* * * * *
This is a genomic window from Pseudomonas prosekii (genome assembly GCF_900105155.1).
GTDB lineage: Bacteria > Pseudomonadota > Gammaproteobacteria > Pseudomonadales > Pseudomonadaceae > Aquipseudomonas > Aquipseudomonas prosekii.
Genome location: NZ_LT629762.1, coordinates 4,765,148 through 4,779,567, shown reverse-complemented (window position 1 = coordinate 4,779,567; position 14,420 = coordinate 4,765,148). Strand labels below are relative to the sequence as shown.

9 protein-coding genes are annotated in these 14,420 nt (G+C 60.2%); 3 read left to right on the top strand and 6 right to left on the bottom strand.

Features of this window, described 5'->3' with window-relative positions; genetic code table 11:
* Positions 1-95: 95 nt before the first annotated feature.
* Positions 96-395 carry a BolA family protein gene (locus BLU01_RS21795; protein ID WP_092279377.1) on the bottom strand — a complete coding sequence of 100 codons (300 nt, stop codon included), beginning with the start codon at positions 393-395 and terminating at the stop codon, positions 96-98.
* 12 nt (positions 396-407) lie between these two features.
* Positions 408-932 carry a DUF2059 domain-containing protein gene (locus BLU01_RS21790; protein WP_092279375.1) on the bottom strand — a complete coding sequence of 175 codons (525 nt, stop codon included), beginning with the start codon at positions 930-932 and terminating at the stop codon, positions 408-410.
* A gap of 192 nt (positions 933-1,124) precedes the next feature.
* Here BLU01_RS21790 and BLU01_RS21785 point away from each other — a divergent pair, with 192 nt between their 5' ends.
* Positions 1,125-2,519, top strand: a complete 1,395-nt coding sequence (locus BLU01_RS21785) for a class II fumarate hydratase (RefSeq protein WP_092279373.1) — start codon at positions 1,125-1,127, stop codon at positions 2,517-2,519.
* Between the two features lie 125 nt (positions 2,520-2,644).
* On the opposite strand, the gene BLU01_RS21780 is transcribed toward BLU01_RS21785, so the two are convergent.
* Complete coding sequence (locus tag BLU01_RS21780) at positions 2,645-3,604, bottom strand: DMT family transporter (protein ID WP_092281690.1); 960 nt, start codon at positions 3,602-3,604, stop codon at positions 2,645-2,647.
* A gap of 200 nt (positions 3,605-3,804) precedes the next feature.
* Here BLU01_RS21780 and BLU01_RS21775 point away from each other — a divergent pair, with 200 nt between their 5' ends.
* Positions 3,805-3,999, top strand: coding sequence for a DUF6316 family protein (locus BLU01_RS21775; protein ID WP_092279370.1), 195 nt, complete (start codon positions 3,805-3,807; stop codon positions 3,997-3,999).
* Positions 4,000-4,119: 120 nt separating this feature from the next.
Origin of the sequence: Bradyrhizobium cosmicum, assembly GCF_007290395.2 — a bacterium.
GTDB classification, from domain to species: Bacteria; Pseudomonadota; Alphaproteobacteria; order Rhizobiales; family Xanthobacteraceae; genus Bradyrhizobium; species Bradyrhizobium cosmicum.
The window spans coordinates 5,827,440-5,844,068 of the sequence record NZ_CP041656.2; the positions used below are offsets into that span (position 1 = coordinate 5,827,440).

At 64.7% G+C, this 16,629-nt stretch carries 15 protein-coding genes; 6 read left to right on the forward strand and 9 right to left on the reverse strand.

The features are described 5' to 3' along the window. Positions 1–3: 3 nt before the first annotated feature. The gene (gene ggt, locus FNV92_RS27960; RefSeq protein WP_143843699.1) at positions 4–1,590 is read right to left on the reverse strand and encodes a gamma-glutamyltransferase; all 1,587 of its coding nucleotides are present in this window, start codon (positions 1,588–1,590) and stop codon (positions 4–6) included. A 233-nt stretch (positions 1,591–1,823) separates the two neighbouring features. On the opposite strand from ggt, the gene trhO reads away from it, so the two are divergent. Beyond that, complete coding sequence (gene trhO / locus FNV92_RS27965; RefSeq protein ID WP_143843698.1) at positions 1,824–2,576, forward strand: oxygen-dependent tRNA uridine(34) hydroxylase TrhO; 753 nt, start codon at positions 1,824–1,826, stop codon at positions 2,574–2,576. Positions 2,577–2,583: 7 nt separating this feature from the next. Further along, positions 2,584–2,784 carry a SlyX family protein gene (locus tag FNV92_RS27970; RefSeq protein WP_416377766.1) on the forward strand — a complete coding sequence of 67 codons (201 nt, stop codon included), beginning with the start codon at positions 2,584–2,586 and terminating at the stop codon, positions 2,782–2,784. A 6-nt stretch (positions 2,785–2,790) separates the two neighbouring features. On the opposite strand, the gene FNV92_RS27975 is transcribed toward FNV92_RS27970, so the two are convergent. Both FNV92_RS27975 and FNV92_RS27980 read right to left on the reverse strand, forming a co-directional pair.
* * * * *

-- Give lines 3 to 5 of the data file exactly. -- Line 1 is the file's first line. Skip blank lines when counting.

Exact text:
Genome location: NZ_LT629762.1, coordinates 4,765,148 through 4,779,567, shown reverse-complemented (window position 1 = coordinate 4,779,567; position 14,420 = coordinate 4,765,148). Strand labels below are relative to the sequence as shown.

9 protein-coding genes are annotated in these 14,420 nt (G+C 60.2%); 3 read left to right on the top strand and 6 right to left on the bottom strand.

Features of this window, described 5'->3' with window-relative positions; genetic code table 11: